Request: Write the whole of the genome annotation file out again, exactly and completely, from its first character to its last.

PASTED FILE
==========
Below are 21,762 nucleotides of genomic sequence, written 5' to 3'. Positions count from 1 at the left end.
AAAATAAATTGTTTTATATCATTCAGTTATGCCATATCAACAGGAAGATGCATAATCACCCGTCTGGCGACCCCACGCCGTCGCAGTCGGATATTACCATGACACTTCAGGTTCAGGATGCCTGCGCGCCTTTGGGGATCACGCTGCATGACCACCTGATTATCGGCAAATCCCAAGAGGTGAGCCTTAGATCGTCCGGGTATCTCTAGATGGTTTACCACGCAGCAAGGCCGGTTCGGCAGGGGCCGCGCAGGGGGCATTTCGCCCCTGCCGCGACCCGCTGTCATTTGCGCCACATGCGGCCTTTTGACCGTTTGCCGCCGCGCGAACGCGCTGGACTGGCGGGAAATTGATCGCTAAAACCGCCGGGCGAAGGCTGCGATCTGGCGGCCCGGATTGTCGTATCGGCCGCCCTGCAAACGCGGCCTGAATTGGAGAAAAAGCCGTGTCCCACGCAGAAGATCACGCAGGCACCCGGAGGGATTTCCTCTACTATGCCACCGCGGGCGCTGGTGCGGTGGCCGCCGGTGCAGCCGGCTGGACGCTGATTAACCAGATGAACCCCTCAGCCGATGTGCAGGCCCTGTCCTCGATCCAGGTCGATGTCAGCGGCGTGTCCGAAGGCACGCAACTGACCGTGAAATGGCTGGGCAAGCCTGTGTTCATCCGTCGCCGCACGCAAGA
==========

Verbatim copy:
Below are 21,762 nucleotides of genomic sequence, written 5' to 3'. Positions count from 1 at the left end.
AAAATAAATTGTTTTATATCATTCAGTTATGCCATATCAACAGGAAGATGCATAATCACCCGTCTGGCGACCCCACGCCGTCGCAGTCGGATATTACCATGACACTTCAGGTTCAGGATGCCTGCGCGCCTTTGGGGATCACGCTGCATGACCACCTGATTATCGGCAAATCCCAAGAGGTGAGCCTTAGATCGTCCGGGTATCTCTAGATGGTTTACCACGCAGCAAGGCCGGTTCGGCAGGGGCCGCGCAGGGGGCATTTCGCCCCTGCCGCGACCCGCTGTCATTTGCGCCACATGCGGCCTTTTGACCGTTTGCCGCCGCGCGAACGCGCTGGACTGGCGGGAAATTGATCGCTAAAACCGCCGGGCGAAGGCTGCGATCTGGCGGCCCGGATTGTCGTATCGGCCGCCCTGCAAACGCGGCCTGAATTGGAGAAAAAGCCGTGTCCCACGCAGAAGATCACGCAGGCACCCGGAGGGATTTCCTCTACTATGCCACCGCGGGCGCTGGTGCGGTGGCCGCCGGTGCAGCCGGCTGGACGCTGATTAACCAGATGAACCCCTCAGCCGATGTGCAGGCCCTGTCCTCGATCCAGGTCGATGTCAGCGGCGTGTCCGAAGGCACGCAACTGACCGTGAAATGGCTGGGCAAGCCTGTGTTCATCCGTCGCCGCACGCAAGA